Will COVID-19 Make Big Meat Look Like a Bad Investment?
FAIRR wants investors to consider environmental and social risks associated with industrial animal agriculture—and it’s using the pandemic to bolster its case.
By Lisa Held, Civil Eats
July 29, 2020
Jeremy Coller would like to be remembered as a man who saved “a few cows from a factory farm.” But unlike animal rights activists who break into barns to document abusive practices or environmentalists who lobby for legislation to curb pollution associated with animal agriculture, the British financier’s approach is all about capital.
“By making factory farming about materiality and not morality, I changed the conversation and brought the risk of it becoming a stranded asset to Wall Street,” he wrote in an essay explaining the inspiration behind Farm Animal Investment Risk and Return (FAIRR), the flagship initiative of his foundation.
Now, that conversation is getting louder.
Since 2015, FAIRR has been developing resources for investors and engaging with the world’s biggest food companies to highlight and reduce what it sees as risks to investing in industrial animal agriculture. It was one of several groups that helped push McDonald’s towards sourcing chicken produced without the use of medically important antibiotics.
The COVID-19 pandemic has brought the risks associated with large-scale animal ag—such as the ways deforestation and the concentration of animals contribute to the spread of zoonotic diseases and the ways factory conditions harm workers—into the national spotlight.
“It’s been a convergence of almost every single risk we’ve been talking about for the past four years,” said Maria Lettini, FAIRR’s executive director. “COVID-19 brought it to the fore.”
In June, the London-based FAIRR released a report that ranked the biggest global meat companies on “pandemic risk,” looking at both their vulnerability to another pandemic and their likelihood of contributing to one. It found that more than 70 percent were “high risk.” Just weeks before, the head of commodities research at Goldman Sachs told reporters that the only commodity market “looking as precarious as oil” was livestock.
However, despite increased attention to risks, most meat companies are already rebounding from COVID-related disruptions, and the pandemic has also exposed the limitations of FAIRR’s approach, which raises questions about whether it will provide real momentum to shift investors’ dollars in a way that alters the future of the food system.
Leveraging Environmental and Social Considerations
The conventional view in investment, explains Dan Miller, founder of Steward, an investment platform for small and mid-size sustainable farms, is that there is always a trade-off between returns and responsibility, but returns have often been seen as the only real metric that matters. Over the past decade, that has started to change, especially in the face of the climate crisis, and companies have developed a range of approaches to investing in food and agriculture with global impact in mind.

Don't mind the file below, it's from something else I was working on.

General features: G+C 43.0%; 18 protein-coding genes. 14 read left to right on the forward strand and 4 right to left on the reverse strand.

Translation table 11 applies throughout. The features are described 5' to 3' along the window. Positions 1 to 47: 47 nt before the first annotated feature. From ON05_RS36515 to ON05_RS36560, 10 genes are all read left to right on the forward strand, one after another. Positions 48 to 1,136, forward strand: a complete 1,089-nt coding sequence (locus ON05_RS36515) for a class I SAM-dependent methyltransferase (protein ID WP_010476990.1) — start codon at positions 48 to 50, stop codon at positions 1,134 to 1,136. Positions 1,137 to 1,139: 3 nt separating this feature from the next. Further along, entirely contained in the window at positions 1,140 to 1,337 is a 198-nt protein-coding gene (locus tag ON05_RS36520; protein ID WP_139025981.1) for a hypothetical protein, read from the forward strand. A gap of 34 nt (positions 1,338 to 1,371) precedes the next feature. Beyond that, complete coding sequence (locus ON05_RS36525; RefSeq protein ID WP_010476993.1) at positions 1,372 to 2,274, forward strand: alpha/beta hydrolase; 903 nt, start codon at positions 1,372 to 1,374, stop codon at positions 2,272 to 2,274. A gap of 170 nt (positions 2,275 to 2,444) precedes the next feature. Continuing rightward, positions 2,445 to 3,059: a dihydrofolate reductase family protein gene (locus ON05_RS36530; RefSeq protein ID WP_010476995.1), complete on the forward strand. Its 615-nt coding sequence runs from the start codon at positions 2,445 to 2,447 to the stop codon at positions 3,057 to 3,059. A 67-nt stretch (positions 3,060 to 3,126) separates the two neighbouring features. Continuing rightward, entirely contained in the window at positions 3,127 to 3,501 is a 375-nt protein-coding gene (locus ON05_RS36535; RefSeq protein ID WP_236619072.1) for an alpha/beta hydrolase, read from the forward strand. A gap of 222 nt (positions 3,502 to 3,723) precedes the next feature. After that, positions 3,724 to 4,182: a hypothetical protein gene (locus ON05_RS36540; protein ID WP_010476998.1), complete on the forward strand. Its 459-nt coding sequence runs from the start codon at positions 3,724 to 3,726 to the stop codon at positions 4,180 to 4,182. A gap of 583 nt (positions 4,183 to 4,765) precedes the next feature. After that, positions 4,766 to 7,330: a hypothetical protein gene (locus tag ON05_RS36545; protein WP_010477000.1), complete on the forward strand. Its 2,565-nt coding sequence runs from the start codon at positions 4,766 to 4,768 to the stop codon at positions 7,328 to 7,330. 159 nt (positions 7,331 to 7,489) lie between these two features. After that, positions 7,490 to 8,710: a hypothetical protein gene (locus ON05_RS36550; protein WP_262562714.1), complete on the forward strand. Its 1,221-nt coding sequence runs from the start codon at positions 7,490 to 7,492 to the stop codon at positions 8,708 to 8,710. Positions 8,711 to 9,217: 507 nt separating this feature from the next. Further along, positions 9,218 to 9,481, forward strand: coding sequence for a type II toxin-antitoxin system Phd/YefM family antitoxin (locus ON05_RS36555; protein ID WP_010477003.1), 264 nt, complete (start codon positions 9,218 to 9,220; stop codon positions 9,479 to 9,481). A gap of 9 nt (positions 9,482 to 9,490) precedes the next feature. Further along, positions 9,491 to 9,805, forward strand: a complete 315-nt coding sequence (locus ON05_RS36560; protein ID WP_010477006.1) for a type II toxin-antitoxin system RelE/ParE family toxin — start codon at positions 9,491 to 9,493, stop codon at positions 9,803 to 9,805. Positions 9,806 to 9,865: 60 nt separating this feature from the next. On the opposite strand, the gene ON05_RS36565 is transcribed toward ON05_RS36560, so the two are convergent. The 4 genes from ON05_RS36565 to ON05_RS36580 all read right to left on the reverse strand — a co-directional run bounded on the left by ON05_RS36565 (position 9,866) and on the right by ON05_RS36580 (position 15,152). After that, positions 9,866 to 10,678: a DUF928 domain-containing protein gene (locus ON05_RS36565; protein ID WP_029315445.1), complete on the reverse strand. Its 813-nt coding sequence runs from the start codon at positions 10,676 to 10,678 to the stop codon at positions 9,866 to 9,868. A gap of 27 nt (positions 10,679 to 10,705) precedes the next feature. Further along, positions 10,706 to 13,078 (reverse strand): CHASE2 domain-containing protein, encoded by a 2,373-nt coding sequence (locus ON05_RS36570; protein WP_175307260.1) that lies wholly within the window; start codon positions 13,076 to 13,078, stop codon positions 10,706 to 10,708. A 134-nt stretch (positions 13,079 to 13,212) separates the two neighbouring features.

Companies like Steward and RSF Social Finance, a financing platform for social entrepreneurs, are at the far end of that spectrum, attempting to funnel capital to businesses such as small organic farms and local food hubs that don’t generate returns high enough to attract traditional investors. Their work is often referred to as impact investing. More traditional investment firms, meanwhile, have been incorporating environmental, social, and governance (ESG) considerations. “It’s now a normal, common part of the conversation when you’re speaking to investors,” Lettini said.
FAIRR’s strategy is to leverage those ESG considerations. And it makes the case that some standard practices among meat companies, such as widespread antibiotic use and deforestation, do not just present risks to public health or the environment, but also threaten the stability of and return on the investment itself.
Coller is a prominent figure in private equity, especially in Europe, and Lettini said his vision for FAIRR was prompted by an interest in evaluating ESG risks at his own firm. As a longtime advocate for animal welfare and safer food systems, he saw a gap where risks were not being identified.
Coller eventually realized that “If [you] want to fast-track these issues, it’s the investor community that’s going to have to engage on them,” Lettini said. “Because if you’re denying capital to companies, that’s a very quick way to see change or at least to have them engage with you.”
Lena Brook, director of food campaigns at the Natural Resources Defense Council (NRDC), who works to reduce antibiotics in meat, said that she sees FAIRR’s approach as a complement to consumer-facing advocacy.
“The consumer groups speak directly to the public . . . whereas the investor advocacy groups are speaking directly to shareholders,” she said. “What really struck me about FAIRR when they emerged was that they were able to get this significant mass of investors to say to the world, ‘We’re speaking in one voice, and we control a lot of money.’”
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